Big Bangs: Ontario Girls Surf Music for Astronauts and Terrestrial Hallucinauts

Big Bangs: Ontario Girls Surf Music for Astronauts and Terrestrial Hallucinauts

Music is unique to our species.  Its innate ability to stir the memory of the unconscious-consciousness notwithstanding, it kicks up what some would call nostalgia, perhaps even déjà-vu; what others of us still call the mystery of eternity in our hearts.

It just so happens that ROCHESTER, NY is a mysterious and BEAUTIFUL CITY…and we just so happen to have BEAUTIFUL HEARTS here that make BEAUTIFUL MUSIC.

So along those lines, the Rochester, NY outfit Pleistocene is invariably the musical work of Katie Preston.  Taking title appropriately from the Pleistocene Epoch of our long past geological record (which happened to have helped mold the 585, btw), the name somehow feels right at home.

Released in Feb. 2014, Pleistocene’s ONTARIO GIRLS conjures a fast-playing, audio time-lapse of glacial melting as though it were the soundtrack for some kind of frenetic, earth-gasmic burlesque show.  A tantalizing unveiling of layered sounds and styles both contrasting and complimentary – tight, compact and dripping with sugar.

When listening to anything in Preston’s catalogue, one is hit by warm extremes of both the sweet and sour – Chill, hazy, lush, enticingly painful waves of nostalgic bliss rapid-fire longingly in tandem alongside the promise of certain future discovery.

Says Preston, “Pleistocene came to be about a year ago, and within that time it’s gone through several reincarnations.  I consider all involved to have had distinct influences on the band’s sound, especially Erick Perrine, Pleistocene’s one and only lead guitarist.”

As with 2013’s GONERS (co-written with Perrine), Ontario Girls (O.G.) gushes a welcome like an “O.G.” team of bad-ass hippie chicks greeting you from the shoreline across the Lake.

‘Big Bangs’ sets it off ex-nihilo style – “Once there was nothing, then there was me” – nice play on words, what with evoking cute bangs, universal theory and over all youthfulness (kudos).

Next up, and screaming like Pixie’s out of hell (spraying sweet nerve gas while pouring out cans of wake up juice onto the Pavement), is a dose of ‘Cream and Citrus.’  It’s “Return of The Rentals” mashed with a Moreno-esque vocal treatment, and distilled down into the transcendent flavor of an audible creamsickle.  I’d recommend eating one while listening to this album, actually, and to dance all the while…  “because it’s got a carousel vibe.”  – Perrine.

Utterly unnerving brilliance displayed in short, controlled blasts, from the driving synth-glazed shoe gaze off ‘Secular’ to collisions in the asteroid belt on ‘Career Suicide.’  Leaving no room for the over-glorification of its individual elements, Ontario Girls’ (O.G.’s) sound-scaped vibe digests well, all whilst weaving a tapestry of sky-scraping, beautifully strewn surf music; ear-food for astronauts, table d’hôte.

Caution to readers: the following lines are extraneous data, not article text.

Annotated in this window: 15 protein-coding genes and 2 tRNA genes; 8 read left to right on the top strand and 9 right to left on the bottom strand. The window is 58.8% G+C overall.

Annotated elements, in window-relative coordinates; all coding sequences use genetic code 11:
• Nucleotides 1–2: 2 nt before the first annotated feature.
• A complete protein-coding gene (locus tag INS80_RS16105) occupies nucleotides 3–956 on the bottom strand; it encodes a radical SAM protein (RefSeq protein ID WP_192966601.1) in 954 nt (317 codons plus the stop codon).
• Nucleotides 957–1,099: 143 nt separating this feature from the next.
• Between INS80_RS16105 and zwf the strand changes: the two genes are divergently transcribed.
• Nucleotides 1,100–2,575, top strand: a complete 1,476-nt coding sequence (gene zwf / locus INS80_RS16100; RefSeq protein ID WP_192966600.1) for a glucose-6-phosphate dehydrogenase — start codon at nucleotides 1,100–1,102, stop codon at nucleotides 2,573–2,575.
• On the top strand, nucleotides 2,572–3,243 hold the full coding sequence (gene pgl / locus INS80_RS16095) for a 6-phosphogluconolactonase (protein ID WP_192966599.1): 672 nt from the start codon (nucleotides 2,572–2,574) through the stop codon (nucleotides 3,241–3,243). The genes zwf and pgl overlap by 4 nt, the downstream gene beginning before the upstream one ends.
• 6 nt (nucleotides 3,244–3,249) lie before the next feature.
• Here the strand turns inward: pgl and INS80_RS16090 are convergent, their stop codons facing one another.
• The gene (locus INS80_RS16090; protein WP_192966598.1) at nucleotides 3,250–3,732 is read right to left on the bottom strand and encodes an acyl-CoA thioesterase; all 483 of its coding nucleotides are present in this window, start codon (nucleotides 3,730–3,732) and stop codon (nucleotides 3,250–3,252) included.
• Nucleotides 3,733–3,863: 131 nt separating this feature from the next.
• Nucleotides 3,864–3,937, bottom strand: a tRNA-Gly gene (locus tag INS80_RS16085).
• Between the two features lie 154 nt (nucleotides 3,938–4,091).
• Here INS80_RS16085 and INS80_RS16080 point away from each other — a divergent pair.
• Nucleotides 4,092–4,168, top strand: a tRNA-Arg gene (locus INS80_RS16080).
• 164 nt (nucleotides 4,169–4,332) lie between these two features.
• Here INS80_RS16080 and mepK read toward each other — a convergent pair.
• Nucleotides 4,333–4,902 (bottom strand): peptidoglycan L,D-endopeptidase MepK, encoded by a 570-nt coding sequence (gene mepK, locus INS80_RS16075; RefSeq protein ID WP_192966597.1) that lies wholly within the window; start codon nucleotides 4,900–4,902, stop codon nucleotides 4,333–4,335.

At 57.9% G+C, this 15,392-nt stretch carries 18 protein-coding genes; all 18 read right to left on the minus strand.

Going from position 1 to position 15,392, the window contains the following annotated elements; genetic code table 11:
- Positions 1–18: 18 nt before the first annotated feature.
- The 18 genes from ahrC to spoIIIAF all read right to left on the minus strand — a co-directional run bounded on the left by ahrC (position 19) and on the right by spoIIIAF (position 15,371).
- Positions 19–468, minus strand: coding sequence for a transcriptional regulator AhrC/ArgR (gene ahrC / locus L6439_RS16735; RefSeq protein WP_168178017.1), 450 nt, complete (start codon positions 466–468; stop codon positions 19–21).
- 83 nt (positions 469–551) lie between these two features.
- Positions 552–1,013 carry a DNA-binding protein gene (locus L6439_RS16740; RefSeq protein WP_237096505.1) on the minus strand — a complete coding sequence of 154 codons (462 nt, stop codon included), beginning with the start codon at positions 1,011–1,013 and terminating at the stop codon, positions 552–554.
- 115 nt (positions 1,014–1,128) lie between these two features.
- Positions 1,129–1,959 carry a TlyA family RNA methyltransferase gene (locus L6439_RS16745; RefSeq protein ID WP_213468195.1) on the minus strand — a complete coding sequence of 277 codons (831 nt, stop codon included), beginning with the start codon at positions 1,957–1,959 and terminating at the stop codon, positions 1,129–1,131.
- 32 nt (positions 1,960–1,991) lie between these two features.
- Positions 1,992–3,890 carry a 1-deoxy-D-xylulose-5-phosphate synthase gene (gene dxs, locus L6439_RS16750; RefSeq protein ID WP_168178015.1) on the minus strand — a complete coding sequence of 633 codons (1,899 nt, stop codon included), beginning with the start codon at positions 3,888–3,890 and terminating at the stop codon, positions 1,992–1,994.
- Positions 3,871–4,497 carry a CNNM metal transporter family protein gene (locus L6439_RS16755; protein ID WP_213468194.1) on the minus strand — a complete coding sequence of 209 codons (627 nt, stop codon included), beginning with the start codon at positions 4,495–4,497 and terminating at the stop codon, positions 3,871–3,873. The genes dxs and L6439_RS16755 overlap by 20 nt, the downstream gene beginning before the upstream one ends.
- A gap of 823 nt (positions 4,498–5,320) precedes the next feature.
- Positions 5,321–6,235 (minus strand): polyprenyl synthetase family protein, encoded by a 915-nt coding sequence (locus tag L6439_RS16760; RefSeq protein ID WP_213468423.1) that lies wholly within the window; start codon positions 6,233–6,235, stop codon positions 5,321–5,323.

“For me, the fuzzed out guitars, the distorted vocals and the sometimes personal lyrics are a representation of what living feels like to me, in a weird way.  I take influence from many unconscious places, but when I’m writing I make a conscious effort to create unlikely combinations of chords and unpredictable vocal melodies.”  – Preston

Erick muses on the dreamy state of one of his favorites from O.G., “I like ‘Talk to me’, and it’s like an intense Pink Floyd song.”  Indeed, a short-wave “surf’s up” to Wilson Land (circa late 60s early 70s), ‘Talk to Me’ gets the Beach Boys-cum-Radiohead salute….moving right along…”Two by two by two the future moves itself in a line” so grab a buddy and march to ‘Hit the Books’; plenty of gold to be mined as it’s cave marching reverberations encourage you to dig through some nice electronic keys in the foreground, and on into a two-plus minute cosmic solitude of galactic residual heat haze.  What can be said of ‘Butter’ other than, well, it’s like Butter.

On ‘Finer Things’, screechy guitars and a solid groove pile up, drop, level off and power up for a nice warm finishing Kool-Aid splash in the face.  Says Perrine, “It has a nice “seasick groove,” and it’s one of the meatier showcases on the record (if you can call 3:30 meat).  Here you can do just that, considering the average length of each ingeniously tight-knit sweater of a song.  Its fun to muse on the finer things, of far off days, ages both long-gone in history and times yet still in the distance; the blurred lines of myth.  We break our lives, histories, and memories into years and seasons by way of our collective generational messages and experiences.

“Don’t you remember hearing about 9/11?”  “I bet you remember just where you were and what you were doing when you and I did such and blah.”  Or, “What’s your favorite album of all time, brah?”  Or how about, “What SONG did you FIRST make LOVE to, DUDE?”

Pleistocene’s recent finishes off gorgeously with the bittersweet ‘The Band’ about which all I will say is, “CHECK THIS ONE OUT” (Pleistocene that is)

Want to hear more?

Preston and Co. head out for a tight three-week tour starting Feb 15th.

“I’m bringing Ontario Girls with me, which is about to be released by Casual Punks, a Rochester label.  There are plans in the works for a tape release show in Rochester after I get back.  It will feature all of the members of the Ontario Girls’ recording in a live performance.”

Whether covering ‘I’ve Got You Babe’ on Groundhog Day and fucking up ‘Do You Wanna Dance’ while someone says they were “way fuzzy,” Pleistocene is a safe bet for a good ole time.  I’ll put my money on them, for sure.  Hell, maybe I’ll even “get lucky,” I’m up all night anyways, hah!

Still not enough?

Visit and give it a thorough listen already, before the glaciers come back….Jesus.

A big thanks to those responsible for this recording!  I am still rocking out to it!